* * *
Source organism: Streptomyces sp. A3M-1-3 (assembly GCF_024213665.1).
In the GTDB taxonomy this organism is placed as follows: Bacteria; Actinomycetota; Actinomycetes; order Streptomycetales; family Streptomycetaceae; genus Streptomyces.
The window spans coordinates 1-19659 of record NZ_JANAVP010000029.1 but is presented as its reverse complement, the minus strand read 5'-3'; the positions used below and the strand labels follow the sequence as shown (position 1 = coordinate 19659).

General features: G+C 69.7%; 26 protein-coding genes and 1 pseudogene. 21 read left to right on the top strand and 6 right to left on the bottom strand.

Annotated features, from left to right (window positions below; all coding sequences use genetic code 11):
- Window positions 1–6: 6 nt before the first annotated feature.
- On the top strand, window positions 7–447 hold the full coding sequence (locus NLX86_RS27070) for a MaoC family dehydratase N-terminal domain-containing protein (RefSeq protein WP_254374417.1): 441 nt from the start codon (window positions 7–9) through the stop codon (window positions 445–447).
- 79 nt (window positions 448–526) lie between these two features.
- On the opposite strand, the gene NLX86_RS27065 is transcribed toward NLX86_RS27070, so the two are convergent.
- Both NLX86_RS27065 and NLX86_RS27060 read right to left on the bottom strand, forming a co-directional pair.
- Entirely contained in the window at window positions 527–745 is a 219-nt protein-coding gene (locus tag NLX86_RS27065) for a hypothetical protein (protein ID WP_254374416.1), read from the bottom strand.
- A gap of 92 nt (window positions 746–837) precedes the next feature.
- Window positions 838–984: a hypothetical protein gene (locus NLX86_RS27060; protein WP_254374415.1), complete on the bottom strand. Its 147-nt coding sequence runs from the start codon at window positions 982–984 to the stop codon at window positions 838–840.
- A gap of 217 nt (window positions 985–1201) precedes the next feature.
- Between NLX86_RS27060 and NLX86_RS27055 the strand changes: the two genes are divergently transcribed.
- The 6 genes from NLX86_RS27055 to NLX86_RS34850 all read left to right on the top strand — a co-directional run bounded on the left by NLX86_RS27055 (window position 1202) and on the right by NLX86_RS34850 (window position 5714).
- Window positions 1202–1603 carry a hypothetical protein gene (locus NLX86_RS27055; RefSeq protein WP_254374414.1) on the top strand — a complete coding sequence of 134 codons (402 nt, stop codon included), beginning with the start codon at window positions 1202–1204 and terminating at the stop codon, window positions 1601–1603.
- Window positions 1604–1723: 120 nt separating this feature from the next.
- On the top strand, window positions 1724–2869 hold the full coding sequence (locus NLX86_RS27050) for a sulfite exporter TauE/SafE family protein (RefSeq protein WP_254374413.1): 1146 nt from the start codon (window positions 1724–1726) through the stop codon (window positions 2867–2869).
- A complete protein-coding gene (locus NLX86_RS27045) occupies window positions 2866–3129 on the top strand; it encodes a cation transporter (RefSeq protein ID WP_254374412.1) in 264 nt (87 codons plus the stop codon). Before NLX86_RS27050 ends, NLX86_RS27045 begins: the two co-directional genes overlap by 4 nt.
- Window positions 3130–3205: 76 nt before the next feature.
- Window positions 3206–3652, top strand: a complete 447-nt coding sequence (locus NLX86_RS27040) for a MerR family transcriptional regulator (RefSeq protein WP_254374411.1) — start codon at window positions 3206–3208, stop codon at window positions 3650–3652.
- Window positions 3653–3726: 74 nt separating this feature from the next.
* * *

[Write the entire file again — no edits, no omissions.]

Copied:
Source organism: Streptomyces sp. A3M-1-3 (assembly GCF_024213665.1).
In the GTDB taxonomy this organism is placed as follows: Bacteria; Actinomycetota; Actinomycetes; order Streptomycetales; family Streptomycetaceae; genus Streptomyces.
The window spans coordinates 1-19659 of record NZ_JANAVP010000029.1 but is presented as its reverse complement, the minus strand read 5'-3'; the positions used below and the strand labels follow the sequence as shown (position 1 = coordinate 19659).

General features: G+C 69.7%; 26 protein-coding genes and 1 pseudogene. 21 read left to right on the top strand and 6 right to left on the bottom strand.

Annotated features, from left to right (window positions below; all coding sequences use genetic code 11):
- Window positions 1–6: 6 nt before the first annotated feature.
- On the top strand, window positions 7–447 hold the full coding sequence (locus NLX86_RS27070) for a MaoC family dehydratase N-terminal domain-containing protein (RefSeq protein WP_254374417.1): 441 nt from the start codon (window positions 7–9) through the stop codon (window positions 445–447).
- 79 nt (window positions 448–526) lie between these two features.
- On the opposite strand, the gene NLX86_RS27065 is transcribed toward NLX86_RS27070, so the two are convergent.
- Both NLX86_RS27065 and NLX86_RS27060 read right to left on the bottom strand, forming a co-directional pair.
- Entirely contained in the window at window positions 527–745 is a 219-nt protein-coding gene (locus tag NLX86_RS27065) for a hypothetical protein (protein ID WP_254374416.1), read from the bottom strand.
- A gap of 92 nt (window positions 746–837) precedes the next feature.
- Window positions 838–984: a hypothetical protein gene (locus NLX86_RS27060; protein WP_254374415.1), complete on the bottom strand. Its 147-nt coding sequence runs from the start codon at window positions 982–984 to the stop codon at window positions 838–840.
- A gap of 217 nt (window positions 985–1201) precedes the next feature.
- Between NLX86_RS27060 and NLX86_RS27055 the strand changes: the two genes are divergently transcribed.
- The 6 genes from NLX86_RS27055 to NLX86_RS34850 all read left to right on the top strand — a co-directional run bounded on the left by NLX86_RS27055 (window position 1202) and on the right by NLX86_RS34850 (window position 5714).
- Window positions 1202–1603 carry a hypothetical protein gene (locus NLX86_RS27055; RefSeq protein WP_254374414.1) on the top strand — a complete coding sequence of 134 codons (402 nt, stop codon included), beginning with the start codon at window positions 1202–1204 and terminating at the stop codon, window positions 1601–1603.
- Window positions 1604–1723: 120 nt separating this feature from the next.
- On the top strand, window positions 1724–2869 hold the full coding sequence (locus NLX86_RS27050) for a sulfite exporter TauE/SafE family protein (RefSeq protein WP_254374413.1): 1146 nt from the start codon (window positions 1724–1726) through the stop codon (window positions 2867–2869).
- A complete protein-coding gene (locus NLX86_RS27045) occupies window positions 2866–3129 on the top strand; it encodes a cation transporter (RefSeq protein ID WP_254374412.1) in 264 nt (87 codons plus the stop codon). Before NLX86_RS27050 ends, NLX86_RS27045 begins: the two co-directional genes overlap by 4 nt.
- Window positions 3130–3205: 76 nt before the next feature.
- Window positions 3206–3652, top strand: a complete 447-nt coding sequence (locus NLX86_RS27040) for a MerR family transcriptional regulator (RefSeq protein WP_254374411.1) — start codon at window positions 3206–3208, stop codon at window positions 3650–3652.
- Window positions 3653–3726: 74 nt separating this feature from the next.